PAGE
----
FOR IMMEDIATE RELEASE:
June 14, 2023
Lincoln, Neb. - Adjusting to life after a brain injury can often feel lonely and challenging. A person may seem similar to who they were before the injury, but for them, life has changed. Things and activities that once were easy may have become more complex–making it harder to achieve the dreams and goals they held dear. There are new systems to figure out, new ways of doing things, new obstacles to overcome, and few people who understand this new world to navigate.
The Brain Injury Alliance of Nebraska (BIA-NE) is excited to announce the launch of its Peer Mentorship Program. Modeled and adapted from a successful program by the Brain Injury Alliance of Colorado, the program connects people who have experienced a brain injury with others who have gone through similar situations in a one-on-one mentoring relationship.
Executive Director, Peggy Reisher says, “The Brain Injury Alliance of Nebraska recognizes there is a need for individuals to connect with individuals who have ‘been there and done that.’ We are delighted to be able to offer this program in Nebraska.”
How the Program Works:
After completing an orientation session and interview, MenDi McCuiston, the Peer Mentorship Program Coordinator, will match the participants with a trained volunteer mentor. In the orientation, individuals will learn about the program, receive answers to questions, and provide information about their goals, needs, and why they are interested in being mentored. While preferable that participants receive a referral from a member of the Brain Injury Alliance of Nebraska's Resource Facilitation team, it is not a requirement of the program.
Once the Program Coordinator understands the individual's situation, she will work to match the participant with a mentor who can relate to them on a similar level – someone who may have had a similar injury or similar symptoms after their injury and can act as peer support.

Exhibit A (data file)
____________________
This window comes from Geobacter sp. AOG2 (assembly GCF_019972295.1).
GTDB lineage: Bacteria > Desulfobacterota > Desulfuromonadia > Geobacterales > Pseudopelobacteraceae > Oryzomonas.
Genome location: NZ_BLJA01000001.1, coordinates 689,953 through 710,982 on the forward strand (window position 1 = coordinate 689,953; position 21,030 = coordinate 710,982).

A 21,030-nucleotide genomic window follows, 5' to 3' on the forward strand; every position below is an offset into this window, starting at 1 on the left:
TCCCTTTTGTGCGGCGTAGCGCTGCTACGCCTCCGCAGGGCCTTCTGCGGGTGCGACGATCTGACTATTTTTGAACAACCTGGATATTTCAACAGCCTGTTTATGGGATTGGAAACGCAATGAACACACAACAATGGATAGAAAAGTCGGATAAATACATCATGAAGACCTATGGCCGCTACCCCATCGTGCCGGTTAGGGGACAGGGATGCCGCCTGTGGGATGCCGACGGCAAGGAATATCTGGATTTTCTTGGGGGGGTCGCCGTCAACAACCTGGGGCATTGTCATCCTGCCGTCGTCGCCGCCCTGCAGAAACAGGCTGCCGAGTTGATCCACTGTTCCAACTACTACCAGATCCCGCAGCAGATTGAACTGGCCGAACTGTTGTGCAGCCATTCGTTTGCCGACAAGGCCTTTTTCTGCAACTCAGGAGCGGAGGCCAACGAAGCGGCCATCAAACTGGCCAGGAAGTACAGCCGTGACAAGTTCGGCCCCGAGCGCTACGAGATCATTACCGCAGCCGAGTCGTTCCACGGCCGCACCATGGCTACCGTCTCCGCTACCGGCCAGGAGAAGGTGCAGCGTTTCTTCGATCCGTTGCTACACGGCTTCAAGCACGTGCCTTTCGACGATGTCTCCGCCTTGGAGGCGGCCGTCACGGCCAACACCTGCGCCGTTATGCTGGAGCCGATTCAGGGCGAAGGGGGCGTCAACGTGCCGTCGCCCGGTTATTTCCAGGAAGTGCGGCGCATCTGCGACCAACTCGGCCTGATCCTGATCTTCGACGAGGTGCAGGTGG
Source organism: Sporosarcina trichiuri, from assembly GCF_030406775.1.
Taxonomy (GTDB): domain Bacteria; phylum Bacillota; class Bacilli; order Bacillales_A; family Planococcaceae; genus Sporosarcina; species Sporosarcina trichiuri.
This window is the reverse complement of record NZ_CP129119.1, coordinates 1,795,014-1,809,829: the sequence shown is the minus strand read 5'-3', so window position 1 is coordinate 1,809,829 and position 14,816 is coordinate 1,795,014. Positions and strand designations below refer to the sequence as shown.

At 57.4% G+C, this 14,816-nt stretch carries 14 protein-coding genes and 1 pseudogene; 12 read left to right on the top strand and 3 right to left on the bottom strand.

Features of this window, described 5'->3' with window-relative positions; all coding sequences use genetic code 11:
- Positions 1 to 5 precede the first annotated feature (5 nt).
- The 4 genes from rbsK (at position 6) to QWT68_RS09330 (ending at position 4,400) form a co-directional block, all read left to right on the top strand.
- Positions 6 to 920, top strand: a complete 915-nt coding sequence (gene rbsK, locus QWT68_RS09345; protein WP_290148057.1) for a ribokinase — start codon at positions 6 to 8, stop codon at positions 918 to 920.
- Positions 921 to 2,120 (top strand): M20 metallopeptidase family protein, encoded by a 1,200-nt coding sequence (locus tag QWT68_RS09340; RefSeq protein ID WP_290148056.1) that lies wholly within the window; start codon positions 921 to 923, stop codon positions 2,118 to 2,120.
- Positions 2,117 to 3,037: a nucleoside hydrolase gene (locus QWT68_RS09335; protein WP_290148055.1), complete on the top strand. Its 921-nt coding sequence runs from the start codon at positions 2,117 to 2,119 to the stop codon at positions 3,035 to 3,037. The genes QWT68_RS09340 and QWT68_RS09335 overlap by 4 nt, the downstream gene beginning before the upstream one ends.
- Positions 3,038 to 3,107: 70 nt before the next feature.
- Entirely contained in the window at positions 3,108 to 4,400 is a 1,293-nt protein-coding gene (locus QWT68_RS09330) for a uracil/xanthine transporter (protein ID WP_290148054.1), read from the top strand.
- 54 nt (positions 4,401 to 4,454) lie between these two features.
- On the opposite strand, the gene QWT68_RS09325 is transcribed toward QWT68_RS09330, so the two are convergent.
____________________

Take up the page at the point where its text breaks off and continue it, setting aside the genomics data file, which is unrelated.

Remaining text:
Upon connecting with a mentor, participants will get to know each other, set goals, set expectations, and how often to meet. BIA-NE expects most mentor relationships to last up to six months to a year to meet the goals set in the beginning.
McCuiston says, “Our mentors are excited for the opportunity to help those beginning their journey after brain injury. After getting to know those individuals who stepped up for the mentor role, I am excited to help make the connections that will form into relationships that benefit the mentor and mentee.”
Individuals interested in the program can learn more at: https://biane.org/events/peer-mentorship-program.html.
About the Brain Injury Alliance of Nebraska
The Brain Injury Alliance of Nebraska was founded in 2009 to create better futures for all Nebraskans through brain injury prevention, education, advocacy, and support.
Serving the brain injury population means securing and developing community-based services, providing support groups, access to pertinent information and medical resources, and service referrals. It also means educating professionals who work with children and adults with brain injury.
BIA-NE Resource Facilitators throughout the State of Nebraska provide these impactful services to individuals living with the effects of brain injury. To learn more about the BIA-NE Resource Facilitation program and its team members, visit https://biane.org/events/resource-facilitation.html.
For more information on the Brain Injury Alliance of Nebraska, Resource Facilitation, and Peer Mentorship, contact Peggy Reisher, MSW, Executive Director, at email@example.com or 402-890-0606.